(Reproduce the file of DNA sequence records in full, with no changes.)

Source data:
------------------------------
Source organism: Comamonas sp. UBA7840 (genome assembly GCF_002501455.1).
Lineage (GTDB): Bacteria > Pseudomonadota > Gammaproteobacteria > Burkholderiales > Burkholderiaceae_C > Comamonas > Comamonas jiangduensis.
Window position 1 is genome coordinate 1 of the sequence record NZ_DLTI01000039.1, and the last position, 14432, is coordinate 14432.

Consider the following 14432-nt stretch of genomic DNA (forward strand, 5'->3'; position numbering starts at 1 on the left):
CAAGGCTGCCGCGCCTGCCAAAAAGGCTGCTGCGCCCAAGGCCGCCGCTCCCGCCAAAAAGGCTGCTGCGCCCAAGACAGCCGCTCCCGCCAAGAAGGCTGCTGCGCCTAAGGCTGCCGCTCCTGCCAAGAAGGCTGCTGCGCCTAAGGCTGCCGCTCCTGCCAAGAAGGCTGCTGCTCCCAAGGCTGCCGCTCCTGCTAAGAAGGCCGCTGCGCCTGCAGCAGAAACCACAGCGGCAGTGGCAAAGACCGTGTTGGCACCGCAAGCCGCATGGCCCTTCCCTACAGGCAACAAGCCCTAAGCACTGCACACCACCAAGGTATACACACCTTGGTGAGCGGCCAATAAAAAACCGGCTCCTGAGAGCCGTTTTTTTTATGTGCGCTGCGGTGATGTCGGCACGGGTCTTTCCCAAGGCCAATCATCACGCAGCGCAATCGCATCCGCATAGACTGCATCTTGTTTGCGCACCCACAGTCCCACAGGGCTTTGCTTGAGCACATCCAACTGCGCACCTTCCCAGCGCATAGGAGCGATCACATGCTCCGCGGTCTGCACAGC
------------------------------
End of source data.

Source organism: Comamonas sp. UBA7840 (genome assembly GCF_002501455.1).
Lineage (GTDB): Bacteria > Pseudomonadota > Gammaproteobacteria > Burkholderiales > Burkholderiaceae_C > Comamonas > Comamonas jiangduensis.
Window position 1 is genome coordinate 1 of the sequence record NZ_DLTI01000039.1, and the last position, 14432, is coordinate 14432.

Consider the following 14432-nt stretch of genomic DNA (forward strand, 5'->3'; position numbering starts at 1 on the left):
CAAGGCTGCCGCGCCTGCCAAAAAGGCTGCTGCGCCCAAGGCCGCCGCTCCCGCCAAAAAGGCTGCTGCGCCCAAGACAGCCGCTCCCGCCAAGAAGGCTGCTGCGCCTAAGGCTGCCGCTCCTGCCAAGAAGGCTGCTGCGCCTAAGGCTGCCGCTCCTGCCAAGAAGGCTGCTGCTCCCAAGGCTGCCGCTCCTGCTAAGAAGGCCGCTGCGCCTGCAGCAGAAACCACAGCGGCAGTGGCAAAGACCGTGTTGGCACCGCAAGCCGCATGGCCCTTCCCTACAGGCAACAAGCCCTAAGCACTGCACACCACCAAGGTATACACACCTTGGTGAGCGGCCAATAAAAAACCGGCTCCTGAGAGCCGTTTTTTTTATGTGCGCTGCGGTGATGTCGGCACGGGTCTTTCCCAAGGCCAATCATCACGCAGCGCAATCGCATCCGCATAGACTGCATCTTGTTTGCGCACCCACAGTCCCACAGGGCTTTGCTTGAGCACATCCAACTGCGCACCTTCCCAGCGCATAGGAGCGATCACATGCTCCGCGGTCTGCACAGC